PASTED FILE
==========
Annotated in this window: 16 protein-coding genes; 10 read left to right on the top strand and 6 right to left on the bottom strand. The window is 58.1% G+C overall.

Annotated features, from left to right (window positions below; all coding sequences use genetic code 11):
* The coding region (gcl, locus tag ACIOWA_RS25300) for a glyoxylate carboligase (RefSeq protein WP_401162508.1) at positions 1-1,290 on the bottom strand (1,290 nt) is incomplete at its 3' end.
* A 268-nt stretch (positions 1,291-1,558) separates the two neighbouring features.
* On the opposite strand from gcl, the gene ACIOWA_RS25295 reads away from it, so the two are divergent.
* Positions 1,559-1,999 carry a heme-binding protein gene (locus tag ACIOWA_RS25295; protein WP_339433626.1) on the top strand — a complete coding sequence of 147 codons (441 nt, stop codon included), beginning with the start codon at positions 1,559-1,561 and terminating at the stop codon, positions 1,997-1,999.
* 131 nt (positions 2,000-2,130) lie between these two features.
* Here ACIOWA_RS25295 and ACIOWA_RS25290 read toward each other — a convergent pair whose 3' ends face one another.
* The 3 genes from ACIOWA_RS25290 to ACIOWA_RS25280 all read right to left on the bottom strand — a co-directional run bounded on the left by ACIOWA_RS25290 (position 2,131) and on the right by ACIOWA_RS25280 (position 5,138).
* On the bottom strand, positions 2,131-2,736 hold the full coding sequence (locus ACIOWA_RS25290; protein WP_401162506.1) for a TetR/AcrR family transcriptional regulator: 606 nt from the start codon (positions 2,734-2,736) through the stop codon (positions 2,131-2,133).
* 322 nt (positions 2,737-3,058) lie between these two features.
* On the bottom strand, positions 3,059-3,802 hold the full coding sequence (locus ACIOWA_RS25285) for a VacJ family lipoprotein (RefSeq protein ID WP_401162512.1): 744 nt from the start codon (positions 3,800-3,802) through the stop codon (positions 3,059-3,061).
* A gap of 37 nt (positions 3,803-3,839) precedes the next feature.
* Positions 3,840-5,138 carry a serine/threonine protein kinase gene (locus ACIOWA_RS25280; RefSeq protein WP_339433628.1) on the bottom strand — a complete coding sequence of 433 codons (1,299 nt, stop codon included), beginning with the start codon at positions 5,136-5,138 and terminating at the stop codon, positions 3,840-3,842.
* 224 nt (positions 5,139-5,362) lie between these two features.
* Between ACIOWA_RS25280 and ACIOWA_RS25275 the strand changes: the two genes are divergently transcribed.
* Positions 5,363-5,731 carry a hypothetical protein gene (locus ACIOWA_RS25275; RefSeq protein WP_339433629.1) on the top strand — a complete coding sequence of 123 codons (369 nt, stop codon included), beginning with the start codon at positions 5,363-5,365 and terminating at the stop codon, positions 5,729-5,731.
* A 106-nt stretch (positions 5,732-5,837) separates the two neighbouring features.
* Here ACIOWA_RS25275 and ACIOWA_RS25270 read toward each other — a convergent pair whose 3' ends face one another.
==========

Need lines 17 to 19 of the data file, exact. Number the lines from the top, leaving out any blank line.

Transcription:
* Positions 5,363-5,731 carry a hypothetical protein gene (locus ACIOWA_RS25275; RefSeq protein WP_339433629.1) on the top strand — a complete coding sequence of 123 codons (369 nt, stop codon included), beginning with the start codon at positions 5,363-5,365 and terminating at the stop codon, positions 5,729-5,731.
* A 106-nt stretch (positions 5,732-5,837) separates the two neighbouring features.
* Here ACIOWA_RS25275 and ACIOWA_RS25270 read toward each other — a convergent pair whose 3' ends face one another.